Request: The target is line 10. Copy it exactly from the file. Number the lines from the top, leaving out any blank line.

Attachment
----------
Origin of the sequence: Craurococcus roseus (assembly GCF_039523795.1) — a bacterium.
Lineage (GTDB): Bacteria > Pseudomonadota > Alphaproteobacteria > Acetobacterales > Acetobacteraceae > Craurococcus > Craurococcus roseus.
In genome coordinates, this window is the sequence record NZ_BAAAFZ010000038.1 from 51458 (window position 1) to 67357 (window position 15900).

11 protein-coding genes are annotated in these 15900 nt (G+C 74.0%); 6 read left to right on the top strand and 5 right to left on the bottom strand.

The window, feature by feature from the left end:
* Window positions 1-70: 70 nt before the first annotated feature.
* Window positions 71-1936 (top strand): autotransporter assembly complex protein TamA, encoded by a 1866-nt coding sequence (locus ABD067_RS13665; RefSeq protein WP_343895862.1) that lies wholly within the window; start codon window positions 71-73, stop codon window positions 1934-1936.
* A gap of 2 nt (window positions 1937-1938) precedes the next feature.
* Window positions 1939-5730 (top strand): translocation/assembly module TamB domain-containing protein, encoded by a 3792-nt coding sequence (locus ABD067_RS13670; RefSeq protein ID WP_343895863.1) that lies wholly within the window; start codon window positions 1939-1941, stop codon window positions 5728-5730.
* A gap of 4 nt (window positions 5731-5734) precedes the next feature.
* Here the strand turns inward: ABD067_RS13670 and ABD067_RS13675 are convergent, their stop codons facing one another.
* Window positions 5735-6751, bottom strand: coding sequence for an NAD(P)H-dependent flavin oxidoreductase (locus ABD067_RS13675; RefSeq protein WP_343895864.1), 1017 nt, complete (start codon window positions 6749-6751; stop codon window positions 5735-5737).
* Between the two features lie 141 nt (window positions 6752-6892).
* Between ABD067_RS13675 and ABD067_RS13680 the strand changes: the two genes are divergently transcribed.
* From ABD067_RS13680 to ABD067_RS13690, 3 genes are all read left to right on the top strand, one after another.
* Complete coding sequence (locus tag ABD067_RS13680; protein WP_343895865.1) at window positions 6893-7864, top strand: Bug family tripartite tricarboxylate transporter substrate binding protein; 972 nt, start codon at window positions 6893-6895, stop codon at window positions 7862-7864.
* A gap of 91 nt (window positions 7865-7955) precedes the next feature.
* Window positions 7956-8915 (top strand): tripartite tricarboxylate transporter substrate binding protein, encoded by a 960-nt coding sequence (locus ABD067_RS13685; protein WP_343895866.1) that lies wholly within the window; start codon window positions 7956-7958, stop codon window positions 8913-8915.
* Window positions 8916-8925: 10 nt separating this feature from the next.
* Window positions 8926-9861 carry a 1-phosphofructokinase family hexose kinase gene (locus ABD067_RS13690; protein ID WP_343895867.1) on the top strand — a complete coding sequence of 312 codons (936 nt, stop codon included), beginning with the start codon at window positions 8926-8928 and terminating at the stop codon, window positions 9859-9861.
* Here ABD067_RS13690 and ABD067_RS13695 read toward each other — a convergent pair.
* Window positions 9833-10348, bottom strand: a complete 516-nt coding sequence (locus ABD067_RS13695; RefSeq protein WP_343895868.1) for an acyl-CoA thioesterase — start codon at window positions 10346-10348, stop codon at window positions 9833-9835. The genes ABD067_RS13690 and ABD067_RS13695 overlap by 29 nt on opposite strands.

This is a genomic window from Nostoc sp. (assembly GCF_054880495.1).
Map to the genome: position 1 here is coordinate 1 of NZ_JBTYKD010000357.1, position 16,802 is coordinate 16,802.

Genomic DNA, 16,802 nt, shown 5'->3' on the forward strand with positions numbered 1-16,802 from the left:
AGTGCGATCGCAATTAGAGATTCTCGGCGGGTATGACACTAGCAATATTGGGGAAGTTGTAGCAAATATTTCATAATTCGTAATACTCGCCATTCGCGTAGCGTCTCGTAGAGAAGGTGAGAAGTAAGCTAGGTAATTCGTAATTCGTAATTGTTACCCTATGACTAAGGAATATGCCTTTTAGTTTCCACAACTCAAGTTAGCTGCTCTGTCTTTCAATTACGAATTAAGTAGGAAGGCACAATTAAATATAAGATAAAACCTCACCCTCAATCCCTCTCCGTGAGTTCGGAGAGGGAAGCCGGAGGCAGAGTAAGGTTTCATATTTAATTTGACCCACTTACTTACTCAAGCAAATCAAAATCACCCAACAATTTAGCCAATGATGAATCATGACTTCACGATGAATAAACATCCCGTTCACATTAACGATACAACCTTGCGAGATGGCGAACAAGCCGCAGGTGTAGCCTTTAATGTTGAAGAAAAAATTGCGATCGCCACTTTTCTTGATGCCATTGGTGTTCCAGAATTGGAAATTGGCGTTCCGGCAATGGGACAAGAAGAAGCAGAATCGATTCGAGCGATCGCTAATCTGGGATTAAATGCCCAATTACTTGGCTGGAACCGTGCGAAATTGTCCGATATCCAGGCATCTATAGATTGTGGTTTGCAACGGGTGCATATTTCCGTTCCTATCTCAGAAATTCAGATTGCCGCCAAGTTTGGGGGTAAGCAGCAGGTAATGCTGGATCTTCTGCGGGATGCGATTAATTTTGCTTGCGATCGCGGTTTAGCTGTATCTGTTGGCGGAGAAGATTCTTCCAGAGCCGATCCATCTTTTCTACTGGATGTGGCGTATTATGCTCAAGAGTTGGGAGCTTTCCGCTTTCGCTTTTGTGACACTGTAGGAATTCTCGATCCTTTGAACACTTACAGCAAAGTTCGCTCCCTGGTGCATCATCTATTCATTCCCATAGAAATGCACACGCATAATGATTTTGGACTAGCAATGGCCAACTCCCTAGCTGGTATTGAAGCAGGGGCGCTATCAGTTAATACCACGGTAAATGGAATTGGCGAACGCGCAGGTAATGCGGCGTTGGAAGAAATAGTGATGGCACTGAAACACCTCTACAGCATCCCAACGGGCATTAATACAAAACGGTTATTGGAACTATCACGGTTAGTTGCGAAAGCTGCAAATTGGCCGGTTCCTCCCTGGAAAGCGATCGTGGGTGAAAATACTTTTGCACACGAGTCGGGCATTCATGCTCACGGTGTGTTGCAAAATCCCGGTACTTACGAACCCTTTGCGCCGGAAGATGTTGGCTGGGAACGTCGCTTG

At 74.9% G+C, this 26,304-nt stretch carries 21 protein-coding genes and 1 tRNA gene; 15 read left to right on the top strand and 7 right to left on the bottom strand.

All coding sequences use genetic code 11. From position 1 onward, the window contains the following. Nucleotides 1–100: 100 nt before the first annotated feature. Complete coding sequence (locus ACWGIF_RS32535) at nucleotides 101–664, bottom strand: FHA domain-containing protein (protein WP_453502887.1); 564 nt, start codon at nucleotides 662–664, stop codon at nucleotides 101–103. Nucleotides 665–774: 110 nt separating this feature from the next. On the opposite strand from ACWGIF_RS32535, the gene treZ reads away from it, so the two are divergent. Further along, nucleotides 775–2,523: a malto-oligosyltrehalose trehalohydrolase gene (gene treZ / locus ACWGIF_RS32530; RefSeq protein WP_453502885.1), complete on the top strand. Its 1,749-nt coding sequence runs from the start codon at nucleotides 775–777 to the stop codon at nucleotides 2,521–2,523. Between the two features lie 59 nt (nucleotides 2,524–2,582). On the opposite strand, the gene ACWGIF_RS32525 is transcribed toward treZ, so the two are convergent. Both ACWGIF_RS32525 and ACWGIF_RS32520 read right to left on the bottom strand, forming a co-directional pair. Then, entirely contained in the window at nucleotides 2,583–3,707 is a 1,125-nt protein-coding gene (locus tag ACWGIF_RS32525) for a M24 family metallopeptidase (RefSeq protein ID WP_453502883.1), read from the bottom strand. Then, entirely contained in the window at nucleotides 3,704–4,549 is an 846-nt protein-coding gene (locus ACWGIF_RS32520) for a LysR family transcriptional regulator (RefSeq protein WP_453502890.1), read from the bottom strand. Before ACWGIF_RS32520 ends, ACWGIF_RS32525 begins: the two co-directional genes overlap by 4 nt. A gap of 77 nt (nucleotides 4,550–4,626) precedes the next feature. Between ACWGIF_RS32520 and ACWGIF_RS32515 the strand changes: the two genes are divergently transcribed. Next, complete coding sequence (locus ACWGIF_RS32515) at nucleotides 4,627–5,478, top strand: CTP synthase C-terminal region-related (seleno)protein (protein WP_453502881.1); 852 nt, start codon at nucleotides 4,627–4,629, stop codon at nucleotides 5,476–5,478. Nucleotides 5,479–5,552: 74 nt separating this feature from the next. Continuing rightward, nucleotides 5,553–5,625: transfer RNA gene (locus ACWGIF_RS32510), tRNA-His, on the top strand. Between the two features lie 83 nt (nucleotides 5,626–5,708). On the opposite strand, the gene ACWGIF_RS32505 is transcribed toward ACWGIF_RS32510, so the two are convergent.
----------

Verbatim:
* A gap of 4 nt (window positions 5731-5734) precedes the next feature.